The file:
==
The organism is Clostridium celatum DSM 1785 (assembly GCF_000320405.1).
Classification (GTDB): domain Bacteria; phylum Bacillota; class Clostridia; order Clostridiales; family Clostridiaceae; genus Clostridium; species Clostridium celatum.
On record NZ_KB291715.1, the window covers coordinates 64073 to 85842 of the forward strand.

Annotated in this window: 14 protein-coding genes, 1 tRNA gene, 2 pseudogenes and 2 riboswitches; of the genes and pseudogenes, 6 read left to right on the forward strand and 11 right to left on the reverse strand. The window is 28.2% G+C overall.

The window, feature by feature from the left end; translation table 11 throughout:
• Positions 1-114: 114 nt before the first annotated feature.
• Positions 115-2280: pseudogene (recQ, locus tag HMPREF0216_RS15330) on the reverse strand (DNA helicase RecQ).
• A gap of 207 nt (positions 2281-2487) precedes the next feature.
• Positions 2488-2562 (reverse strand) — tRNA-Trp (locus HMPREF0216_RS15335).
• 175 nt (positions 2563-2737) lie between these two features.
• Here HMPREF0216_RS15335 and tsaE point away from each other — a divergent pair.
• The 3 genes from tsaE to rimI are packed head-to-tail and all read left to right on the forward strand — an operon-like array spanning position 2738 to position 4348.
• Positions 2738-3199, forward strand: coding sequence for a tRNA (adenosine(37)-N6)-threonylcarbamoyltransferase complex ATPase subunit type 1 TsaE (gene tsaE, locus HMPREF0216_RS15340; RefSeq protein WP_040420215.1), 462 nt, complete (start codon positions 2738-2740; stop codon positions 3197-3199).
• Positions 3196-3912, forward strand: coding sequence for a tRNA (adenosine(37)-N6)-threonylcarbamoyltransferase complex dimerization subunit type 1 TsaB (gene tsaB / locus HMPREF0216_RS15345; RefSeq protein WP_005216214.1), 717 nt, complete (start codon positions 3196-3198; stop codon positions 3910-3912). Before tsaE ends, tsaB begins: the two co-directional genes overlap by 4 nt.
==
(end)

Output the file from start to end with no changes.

The organism is Clostridium celatum DSM 1785 (assembly GCF_000320405.1).
Classification (GTDB): domain Bacteria; phylum Bacillota; class Clostridia; order Clostridiales; family Clostridiaceae; genus Clostridium; species Clostridium celatum.
On record NZ_KB291715.1, the window covers coordinates 64073 to 85842 of the forward strand.

Annotated in this window: 14 protein-coding genes, 1 tRNA gene, 2 pseudogenes and 2 riboswitches; of the genes and pseudogenes, 6 read left to right on the forward strand and 11 right to left on the reverse strand. The window is 28.2% G+C overall.

The window, feature by feature from the left end; translation table 11 throughout:
• Positions 1-114: 114 nt before the first annotated feature.
• Positions 115-2280: pseudogene (recQ, locus tag HMPREF0216_RS15330) on the reverse strand (DNA helicase RecQ).
• A gap of 207 nt (positions 2281-2487) precedes the next feature.
• Positions 2488-2562 (reverse strand) — tRNA-Trp (locus HMPREF0216_RS15335).
• 175 nt (positions 2563-2737) lie between these two features.
• Here HMPREF0216_RS15335 and tsaE point away from each other — a divergent pair.
• The 3 genes from tsaE to rimI are packed head-to-tail and all read left to right on the forward strand — an operon-like array spanning position 2738 to position 4348.
• Positions 2738-3199, forward strand: coding sequence for a tRNA (adenosine(37)-N6)-threonylcarbamoyltransferase complex ATPase subunit type 1 TsaE (gene tsaE, locus HMPREF0216_RS15340; RefSeq protein WP_040420215.1), 462 nt, complete (start codon positions 2738-2740; stop codon positions 3197-3199).
• Positions 3196-3912, forward strand: coding sequence for a tRNA (adenosine(37)-N6)-threonylcarbamoyltransferase complex dimerization subunit type 1 TsaB (gene tsaB / locus HMPREF0216_RS15345; RefSeq protein WP_005216214.1), 717 nt, complete (start codon positions 3196-3198; stop codon positions 3910-3912). Before tsaE ends, tsaB begins: the two co-directional genes overlap by 4 nt.